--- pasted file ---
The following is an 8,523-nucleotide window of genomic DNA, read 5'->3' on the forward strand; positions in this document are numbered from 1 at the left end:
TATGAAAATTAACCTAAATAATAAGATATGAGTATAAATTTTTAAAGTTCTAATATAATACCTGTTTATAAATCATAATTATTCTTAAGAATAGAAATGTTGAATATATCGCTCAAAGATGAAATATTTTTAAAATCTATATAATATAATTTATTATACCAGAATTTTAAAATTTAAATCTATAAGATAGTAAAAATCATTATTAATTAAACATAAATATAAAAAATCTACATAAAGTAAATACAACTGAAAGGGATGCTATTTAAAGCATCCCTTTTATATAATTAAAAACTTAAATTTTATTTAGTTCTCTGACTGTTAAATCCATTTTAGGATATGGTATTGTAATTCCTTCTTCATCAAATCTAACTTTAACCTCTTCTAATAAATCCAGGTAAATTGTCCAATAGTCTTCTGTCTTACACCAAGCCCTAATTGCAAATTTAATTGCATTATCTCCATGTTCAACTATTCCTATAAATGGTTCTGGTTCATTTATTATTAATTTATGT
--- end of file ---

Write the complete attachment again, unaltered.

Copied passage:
The following is an 8,523-nucleotide window of genomic DNA, read 5'->3' on the forward strand; positions in this document are numbered from 1 at the left end:
TATGAAAATTAACCTAAATAATAAGATATGAGTATAAATTTTTAAAGTTCTAATATAATACCTGTTTATAAATCATAATTATTCTTAAGAATAGAAATGTTGAATATATCGCTCAAAGATGAAATATTTTTAAAATCTATATAATATAATTTATTATACCAGAATTTTAAAATTTAAATCTATAAGATAGTAAAAATCATTATTAATTAAACATAAATATAAAAAATCTACATAAAGTAAATACAACTGAAAGGGATGCTATTTAAAGCATCCCTTTTATATAATTAAAAACTTAAATTTTATTTAGTTCTCTGACTGTTAAATCCATTTTAGGATATGGTATTGTAATTCCTTCTTCATCAAATCTAACTTTAACCTCTTCTAATAAATCCAGGTAAATTGTCCAATAGTCTTCTGTCTTACACCAAGCCCTAATTGCAAATTTAATTGCATTATCTCCATGTTCAACTATTCCTATAAATGGTTCTGGTTCATTTATTATTAATTTATGT